This meeting will consist of a co-constructed agenda and is open for attendees to contribute through April 5.  Information on how to add items to the agenda is available on the AT leadership meeting registration form.  Please consider adding items related to these high interest topics:

  • Building Capacity - How is your district or intermediate school district (ISD)/regional educational service agency (RESA) using a team-based approach to ensure AT consideration is happening and students are getting the tools/supports they need? How are you sharing information surrounding AT with your colleagues?
  • Professional Development - Are there tools or resources that would benefit other AT professionals around the state?
  • Regional Updates - What is happening in your AT Region? How do you structure your meetings? What activities are going on?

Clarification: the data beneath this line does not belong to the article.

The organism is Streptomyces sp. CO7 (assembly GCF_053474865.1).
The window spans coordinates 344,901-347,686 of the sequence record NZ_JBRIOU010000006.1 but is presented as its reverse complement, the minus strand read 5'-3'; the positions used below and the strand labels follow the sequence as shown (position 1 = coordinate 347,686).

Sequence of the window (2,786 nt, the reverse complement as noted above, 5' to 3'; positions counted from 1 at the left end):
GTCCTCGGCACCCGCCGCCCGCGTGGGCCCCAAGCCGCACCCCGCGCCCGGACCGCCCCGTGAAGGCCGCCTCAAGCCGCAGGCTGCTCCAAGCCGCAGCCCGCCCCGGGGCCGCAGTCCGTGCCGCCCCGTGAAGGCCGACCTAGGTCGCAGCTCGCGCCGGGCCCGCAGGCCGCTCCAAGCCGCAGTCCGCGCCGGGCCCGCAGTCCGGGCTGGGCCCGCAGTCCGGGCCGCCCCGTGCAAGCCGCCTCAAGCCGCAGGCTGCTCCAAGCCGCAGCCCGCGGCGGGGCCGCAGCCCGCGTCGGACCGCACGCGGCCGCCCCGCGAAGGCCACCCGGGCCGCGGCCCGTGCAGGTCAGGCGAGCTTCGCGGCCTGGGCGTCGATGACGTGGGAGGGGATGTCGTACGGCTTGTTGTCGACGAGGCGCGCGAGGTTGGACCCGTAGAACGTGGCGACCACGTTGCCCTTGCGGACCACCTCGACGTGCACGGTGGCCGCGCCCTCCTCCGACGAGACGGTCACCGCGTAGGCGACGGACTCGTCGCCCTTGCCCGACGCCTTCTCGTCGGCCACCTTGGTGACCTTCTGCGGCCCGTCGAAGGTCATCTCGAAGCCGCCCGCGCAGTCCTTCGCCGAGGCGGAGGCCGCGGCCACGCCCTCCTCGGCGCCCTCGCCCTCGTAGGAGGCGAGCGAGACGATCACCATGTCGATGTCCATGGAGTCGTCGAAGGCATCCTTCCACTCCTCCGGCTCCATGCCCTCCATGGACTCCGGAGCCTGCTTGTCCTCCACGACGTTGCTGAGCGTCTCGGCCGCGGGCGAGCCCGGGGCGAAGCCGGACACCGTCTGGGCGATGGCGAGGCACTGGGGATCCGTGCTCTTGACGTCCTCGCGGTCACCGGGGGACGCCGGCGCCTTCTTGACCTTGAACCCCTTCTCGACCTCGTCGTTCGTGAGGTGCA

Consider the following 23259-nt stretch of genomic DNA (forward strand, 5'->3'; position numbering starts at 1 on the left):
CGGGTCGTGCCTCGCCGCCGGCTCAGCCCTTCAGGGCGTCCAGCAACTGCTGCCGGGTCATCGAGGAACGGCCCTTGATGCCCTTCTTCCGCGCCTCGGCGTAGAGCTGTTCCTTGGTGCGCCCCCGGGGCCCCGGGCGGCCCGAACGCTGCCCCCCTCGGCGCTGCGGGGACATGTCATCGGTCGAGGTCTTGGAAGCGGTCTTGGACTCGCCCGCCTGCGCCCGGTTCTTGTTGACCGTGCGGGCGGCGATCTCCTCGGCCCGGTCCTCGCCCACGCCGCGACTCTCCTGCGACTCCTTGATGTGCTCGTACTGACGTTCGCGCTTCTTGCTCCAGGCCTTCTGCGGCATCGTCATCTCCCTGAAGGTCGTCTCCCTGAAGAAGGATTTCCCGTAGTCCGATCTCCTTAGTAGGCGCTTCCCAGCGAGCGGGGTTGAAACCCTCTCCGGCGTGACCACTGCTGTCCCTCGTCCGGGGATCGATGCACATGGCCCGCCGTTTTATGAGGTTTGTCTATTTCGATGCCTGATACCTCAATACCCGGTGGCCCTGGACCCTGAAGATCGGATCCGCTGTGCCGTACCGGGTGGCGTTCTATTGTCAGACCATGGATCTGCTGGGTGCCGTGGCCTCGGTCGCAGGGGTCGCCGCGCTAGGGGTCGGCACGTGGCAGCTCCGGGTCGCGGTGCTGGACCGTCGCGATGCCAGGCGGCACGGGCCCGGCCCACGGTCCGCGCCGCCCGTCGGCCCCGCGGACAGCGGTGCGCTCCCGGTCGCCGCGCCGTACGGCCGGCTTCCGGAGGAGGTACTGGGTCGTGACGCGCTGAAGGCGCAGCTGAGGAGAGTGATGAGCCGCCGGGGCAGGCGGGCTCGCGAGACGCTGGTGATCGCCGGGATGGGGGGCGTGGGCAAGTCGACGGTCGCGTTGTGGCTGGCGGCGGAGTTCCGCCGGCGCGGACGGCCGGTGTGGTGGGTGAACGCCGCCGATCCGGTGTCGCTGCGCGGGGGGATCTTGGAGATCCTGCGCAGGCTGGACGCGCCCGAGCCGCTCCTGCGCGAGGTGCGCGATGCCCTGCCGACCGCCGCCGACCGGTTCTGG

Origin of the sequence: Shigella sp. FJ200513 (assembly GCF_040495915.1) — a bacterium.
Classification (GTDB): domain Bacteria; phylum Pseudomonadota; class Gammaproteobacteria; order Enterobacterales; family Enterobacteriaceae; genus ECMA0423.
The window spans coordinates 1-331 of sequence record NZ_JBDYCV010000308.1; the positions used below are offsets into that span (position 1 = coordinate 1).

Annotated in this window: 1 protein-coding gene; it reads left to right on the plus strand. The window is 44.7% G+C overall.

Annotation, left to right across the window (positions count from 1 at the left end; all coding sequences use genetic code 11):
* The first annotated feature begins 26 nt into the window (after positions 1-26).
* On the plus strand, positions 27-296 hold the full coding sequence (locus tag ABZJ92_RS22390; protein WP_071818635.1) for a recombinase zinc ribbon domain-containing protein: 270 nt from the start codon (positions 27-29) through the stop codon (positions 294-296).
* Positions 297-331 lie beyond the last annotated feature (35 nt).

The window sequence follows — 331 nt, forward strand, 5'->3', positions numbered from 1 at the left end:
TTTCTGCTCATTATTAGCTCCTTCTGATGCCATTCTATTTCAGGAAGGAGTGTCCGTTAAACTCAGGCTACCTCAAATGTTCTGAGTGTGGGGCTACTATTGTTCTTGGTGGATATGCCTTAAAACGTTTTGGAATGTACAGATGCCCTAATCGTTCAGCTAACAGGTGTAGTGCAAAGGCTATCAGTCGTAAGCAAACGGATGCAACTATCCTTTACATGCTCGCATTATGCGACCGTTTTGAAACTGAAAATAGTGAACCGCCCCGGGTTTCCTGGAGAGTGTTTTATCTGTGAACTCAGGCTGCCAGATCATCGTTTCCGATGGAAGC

The AT leadership meeting online registration is now open. We hope you will contribute to the agenda and/or join us at Clinton County RESA in St. Johns on April 12, 2019 for this event.

While there is no cost to attend, registration is required. Lunch will be provided. There is an option to attend virtually.

Please contact Carolyn O'Hearn with any questions.

Educator’s Resource: Matrix for Questioning Within the 8 Mathematical Practices